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Kentucky Mesonet at WKU to play role in $5 million research project to advance weather forecasting


Advances in weather forecast models have enabled forecasters to improve the accuracy of forecasts, including severe weather warnings, helping to save lives and property.

The Kentucky Mesonet at Western Kentucky University, a division of the Kentucky Climate Center, will play a key role in a $5 million National Science Foundation project aimed at making further advances in near-term forecasts that can be critical in active and severe weather situations.

The project, titled Precise Regional Forecasting via Intelligent and Rapid Harnessing of National Scale Hydrometeorological Big Data, is being led by Dr. Nian-Feng Tzeng of the Center for Advanced Computer Studies at the University of Louisiana at Lafayette (ULL).

A team of 14 researchers at ULL, Louisiana State University, Southern University, the University of South Alabama and Western Kentucky University will work collaboratively.

“This four-year research project addresses better regional weather forecasts via big data analytics, especially critical nowadays in light of climate change that has emerged as a stark problem of national importance,” Tzeng said.

He further noted that researchers “will undertake collaborative research with technical innovations and to enhance workforce development in [the] five participating institutions.”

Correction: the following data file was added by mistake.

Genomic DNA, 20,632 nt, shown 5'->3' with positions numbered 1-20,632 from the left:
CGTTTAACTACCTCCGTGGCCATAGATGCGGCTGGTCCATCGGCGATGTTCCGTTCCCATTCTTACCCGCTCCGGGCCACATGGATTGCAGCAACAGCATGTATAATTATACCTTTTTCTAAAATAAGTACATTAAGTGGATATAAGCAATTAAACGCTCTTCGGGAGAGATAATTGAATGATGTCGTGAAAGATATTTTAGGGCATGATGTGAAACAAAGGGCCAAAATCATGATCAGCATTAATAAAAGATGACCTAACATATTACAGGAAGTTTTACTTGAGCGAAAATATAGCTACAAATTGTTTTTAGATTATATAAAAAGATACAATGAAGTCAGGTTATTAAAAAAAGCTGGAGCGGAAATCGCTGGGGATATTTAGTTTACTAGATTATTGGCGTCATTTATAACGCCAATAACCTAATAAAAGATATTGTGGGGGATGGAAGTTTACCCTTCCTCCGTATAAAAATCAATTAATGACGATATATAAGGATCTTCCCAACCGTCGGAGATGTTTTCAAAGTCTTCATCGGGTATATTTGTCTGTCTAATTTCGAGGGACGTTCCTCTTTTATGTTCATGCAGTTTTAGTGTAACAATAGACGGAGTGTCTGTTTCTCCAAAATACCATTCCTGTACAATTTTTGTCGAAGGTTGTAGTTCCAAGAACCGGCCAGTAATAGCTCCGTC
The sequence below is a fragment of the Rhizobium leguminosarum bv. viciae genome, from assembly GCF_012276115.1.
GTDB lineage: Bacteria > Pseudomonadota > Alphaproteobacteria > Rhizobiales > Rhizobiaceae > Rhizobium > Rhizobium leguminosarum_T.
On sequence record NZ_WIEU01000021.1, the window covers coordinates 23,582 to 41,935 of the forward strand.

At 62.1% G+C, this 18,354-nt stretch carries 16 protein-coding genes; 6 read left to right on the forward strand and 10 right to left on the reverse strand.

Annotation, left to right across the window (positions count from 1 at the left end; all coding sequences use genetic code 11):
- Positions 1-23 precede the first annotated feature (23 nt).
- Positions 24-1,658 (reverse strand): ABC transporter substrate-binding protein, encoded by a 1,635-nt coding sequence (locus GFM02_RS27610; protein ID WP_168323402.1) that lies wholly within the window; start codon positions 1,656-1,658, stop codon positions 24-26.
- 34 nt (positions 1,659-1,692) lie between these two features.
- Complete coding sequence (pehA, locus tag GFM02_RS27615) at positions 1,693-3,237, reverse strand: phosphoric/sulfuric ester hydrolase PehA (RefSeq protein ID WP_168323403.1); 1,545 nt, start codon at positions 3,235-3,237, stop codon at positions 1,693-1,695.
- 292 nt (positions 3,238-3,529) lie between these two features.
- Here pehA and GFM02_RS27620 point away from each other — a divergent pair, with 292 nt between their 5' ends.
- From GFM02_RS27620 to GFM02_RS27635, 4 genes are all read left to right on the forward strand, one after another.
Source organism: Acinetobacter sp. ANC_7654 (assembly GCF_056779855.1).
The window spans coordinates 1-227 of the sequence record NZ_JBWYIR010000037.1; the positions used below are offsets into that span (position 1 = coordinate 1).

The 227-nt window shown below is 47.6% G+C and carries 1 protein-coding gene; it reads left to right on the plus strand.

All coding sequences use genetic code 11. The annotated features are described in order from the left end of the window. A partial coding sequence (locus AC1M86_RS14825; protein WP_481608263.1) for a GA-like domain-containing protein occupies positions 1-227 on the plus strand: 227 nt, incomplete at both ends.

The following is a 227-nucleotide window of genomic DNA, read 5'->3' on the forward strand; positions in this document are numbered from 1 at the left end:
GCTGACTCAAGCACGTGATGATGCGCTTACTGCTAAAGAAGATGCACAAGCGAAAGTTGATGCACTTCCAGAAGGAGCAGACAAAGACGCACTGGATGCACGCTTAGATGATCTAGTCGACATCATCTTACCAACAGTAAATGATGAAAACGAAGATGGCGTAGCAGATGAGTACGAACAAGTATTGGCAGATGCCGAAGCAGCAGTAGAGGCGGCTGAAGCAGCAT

At WKU, Dr. Stuart Foster, state climatologist and director of the Kentucky Mesonet, and Dr. Eric Rappin, research scientist, will lead efforts to develop two-dimensional mini-models, called modelets. Modelets will leverage meteorological data from the Kentucky Mesonet and high-resolution forecast model outputs generated by the National Center for Environmental Prediction using machine learning algorithms to generate high-resolution near-term weather forecasts.

A key component of the research will involve the development of algorithms that account for the effects of topography, complex terrain, and other land surface features on weather.

“Our participation in this project is a testimony to the value of the Kentucky Mesonet both to WKU and to the Commonwealth of Kentucky,” said Foster, the WKU project lead. “Kentucky’s diverse terrain and land use make the state an ideal natural laboratory for meteorological research. The prospect of using machine learning algorithms with Kentucky Mesonet observations has the potential to bring significant value to agriculture, energy, transportation, and other sectors of Kentucky’s weather-sensitive economy.”

The project will fund up to 16 student researchers at WKU over the course of four years. In addition, students will participate in Research Experience for Undergraduates (REU) summer camps at the University of Louisiana at Lafayette and the University of South Alabama focusing on computational science and meteorology, respectively.

From Western Kentucky University

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